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The US House of Representatives has voted overwhelmingly – 371-16 – in favor of legislation that would prevent non-financial services companies such as Wal-Mart from owning industrial banks, which as federally insured institutions that can take deposits, make loans and issue credit cards.

The issue became important last year when Wal-Mart applied to the Federal Deposit Insurance Corporation (FDIC) for approval to open just such a bank, which it said that it planned to use solely to reduce the transaction fees it pays to outside banks on credit and debit card payments made at its stores. However, the application caused a firestorm of protest from within the banking industry, which said that such an approval would blur the lines that separate commercial and financial services companies.

The FDIC, being a government institution, punted. It simply set a moratorium on consideration of such applications, and Wal-Mart eventually withdrew its proposal last March…though statements by company officials suggest that they have not given up on the idea that owning an industrial bank would be good for business.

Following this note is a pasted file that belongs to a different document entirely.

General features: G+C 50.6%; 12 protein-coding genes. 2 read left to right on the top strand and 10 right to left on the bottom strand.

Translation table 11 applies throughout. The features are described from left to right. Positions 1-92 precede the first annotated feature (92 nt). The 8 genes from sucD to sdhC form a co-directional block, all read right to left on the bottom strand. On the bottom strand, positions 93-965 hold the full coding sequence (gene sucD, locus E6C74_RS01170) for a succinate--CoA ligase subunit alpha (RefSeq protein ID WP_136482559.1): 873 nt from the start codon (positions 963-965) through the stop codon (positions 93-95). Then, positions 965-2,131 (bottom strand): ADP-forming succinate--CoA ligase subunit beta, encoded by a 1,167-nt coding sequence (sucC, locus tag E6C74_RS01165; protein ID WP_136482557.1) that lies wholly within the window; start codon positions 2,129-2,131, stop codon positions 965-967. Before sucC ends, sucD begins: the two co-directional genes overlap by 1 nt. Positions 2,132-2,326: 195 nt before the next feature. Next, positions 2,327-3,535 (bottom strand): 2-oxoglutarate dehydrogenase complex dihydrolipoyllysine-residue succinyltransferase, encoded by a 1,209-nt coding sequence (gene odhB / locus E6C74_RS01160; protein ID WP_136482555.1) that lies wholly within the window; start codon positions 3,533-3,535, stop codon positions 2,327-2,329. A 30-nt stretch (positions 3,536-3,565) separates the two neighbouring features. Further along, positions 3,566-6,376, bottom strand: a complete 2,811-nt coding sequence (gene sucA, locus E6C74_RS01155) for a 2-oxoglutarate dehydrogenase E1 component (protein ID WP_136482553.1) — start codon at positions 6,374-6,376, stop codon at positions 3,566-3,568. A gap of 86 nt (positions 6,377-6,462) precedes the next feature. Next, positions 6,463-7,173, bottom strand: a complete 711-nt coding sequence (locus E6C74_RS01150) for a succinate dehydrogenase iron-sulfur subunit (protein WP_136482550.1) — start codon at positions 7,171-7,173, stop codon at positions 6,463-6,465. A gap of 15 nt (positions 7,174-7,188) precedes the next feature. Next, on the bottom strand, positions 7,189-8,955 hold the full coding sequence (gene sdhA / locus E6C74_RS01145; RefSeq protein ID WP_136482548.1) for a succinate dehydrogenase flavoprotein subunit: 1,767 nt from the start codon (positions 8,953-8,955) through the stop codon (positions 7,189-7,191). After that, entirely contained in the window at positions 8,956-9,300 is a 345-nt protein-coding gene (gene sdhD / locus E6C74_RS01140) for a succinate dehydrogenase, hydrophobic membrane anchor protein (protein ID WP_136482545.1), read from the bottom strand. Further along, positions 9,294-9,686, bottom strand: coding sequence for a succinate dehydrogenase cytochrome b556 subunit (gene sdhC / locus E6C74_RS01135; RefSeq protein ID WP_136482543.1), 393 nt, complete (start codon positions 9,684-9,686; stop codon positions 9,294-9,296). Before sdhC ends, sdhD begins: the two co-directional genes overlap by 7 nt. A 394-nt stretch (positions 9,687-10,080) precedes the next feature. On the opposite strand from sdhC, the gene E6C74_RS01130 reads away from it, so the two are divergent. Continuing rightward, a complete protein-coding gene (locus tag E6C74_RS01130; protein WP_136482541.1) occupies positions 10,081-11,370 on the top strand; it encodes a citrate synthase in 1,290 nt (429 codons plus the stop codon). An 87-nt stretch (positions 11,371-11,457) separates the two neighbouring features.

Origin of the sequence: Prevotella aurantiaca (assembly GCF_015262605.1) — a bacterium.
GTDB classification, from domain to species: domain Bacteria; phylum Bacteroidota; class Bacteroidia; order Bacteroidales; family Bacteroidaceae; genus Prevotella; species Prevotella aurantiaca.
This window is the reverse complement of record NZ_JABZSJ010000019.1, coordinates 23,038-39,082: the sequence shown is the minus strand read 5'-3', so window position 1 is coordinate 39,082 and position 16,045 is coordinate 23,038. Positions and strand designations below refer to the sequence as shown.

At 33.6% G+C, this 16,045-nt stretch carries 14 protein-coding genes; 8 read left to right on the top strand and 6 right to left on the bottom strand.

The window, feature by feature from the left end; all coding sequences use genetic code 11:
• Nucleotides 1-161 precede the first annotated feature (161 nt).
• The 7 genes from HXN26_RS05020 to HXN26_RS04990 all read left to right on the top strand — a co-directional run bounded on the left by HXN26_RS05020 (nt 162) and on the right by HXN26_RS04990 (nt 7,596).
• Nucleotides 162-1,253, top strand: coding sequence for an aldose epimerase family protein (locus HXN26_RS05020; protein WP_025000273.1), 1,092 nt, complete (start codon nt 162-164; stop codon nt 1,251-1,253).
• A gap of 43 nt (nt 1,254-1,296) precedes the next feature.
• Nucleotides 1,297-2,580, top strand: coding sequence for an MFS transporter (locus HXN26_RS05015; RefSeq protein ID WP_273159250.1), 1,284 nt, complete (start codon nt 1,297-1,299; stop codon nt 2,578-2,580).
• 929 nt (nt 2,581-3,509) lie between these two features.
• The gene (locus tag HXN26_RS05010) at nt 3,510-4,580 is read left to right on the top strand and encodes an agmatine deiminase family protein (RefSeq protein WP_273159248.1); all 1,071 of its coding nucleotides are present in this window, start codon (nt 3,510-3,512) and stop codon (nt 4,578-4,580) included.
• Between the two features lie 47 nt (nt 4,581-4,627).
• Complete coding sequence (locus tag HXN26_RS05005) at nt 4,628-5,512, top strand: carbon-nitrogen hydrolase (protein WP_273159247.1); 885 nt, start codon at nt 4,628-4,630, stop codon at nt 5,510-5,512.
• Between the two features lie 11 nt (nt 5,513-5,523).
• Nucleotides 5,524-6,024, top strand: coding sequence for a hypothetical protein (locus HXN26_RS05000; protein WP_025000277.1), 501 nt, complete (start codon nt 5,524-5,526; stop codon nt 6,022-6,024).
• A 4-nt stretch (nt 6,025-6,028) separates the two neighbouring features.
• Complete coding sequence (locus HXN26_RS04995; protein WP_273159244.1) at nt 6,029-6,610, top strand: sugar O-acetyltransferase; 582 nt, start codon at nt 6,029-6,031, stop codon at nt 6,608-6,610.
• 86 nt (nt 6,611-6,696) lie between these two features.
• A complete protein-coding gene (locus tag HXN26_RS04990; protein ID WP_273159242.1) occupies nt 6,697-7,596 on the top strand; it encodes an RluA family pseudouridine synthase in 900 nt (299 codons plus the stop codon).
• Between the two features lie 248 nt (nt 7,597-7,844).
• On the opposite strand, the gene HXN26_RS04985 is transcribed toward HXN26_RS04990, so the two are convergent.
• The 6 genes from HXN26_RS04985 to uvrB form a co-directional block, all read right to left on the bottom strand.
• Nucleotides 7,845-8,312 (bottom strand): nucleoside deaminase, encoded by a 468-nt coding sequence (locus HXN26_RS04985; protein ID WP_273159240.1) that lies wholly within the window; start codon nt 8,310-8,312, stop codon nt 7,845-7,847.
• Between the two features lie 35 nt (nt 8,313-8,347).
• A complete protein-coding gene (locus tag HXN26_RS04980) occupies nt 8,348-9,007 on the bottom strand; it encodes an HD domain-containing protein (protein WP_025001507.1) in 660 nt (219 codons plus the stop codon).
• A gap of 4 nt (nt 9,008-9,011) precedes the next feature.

The bill approved by the House would also affect Home Depot, which has a similar application before the FDIC.

However, passage by the Senate – necessary before it can be sent to President Bush for consideration – is by no means a certainty. A similar bill passed the House last year, but stalled in the Senate.
KC's View:
No matter what the bankers say, we continue to believe that they worked overtime to block the bill because they didn’t want to compete with Wal-Mart, which they feared would bring its “always low prices” to the financial services sector…and therefore upset the rather profitable apple cart these guys have been pushing around for years.

Discount department stores didn’t get protection from Wal-Mart. Nor did supermarkets, or convenience stores, or craft shops, or gas stations or drug stores – all industries that have been significantly hurt by Wal-Mart’s aggressive expansion strategies.

We do think that certain protections would have to be put into place to make sure that Wal-Mart’s influence in financial services didn’t put its competitors at a disadvantage when they need to borrow money or establish a relationship with a financial institution. But by keeping Wal-Mart and its brethren out of the business altogether, we’re not sure that the Democratic-controlled Congress is doing consumers a big favor.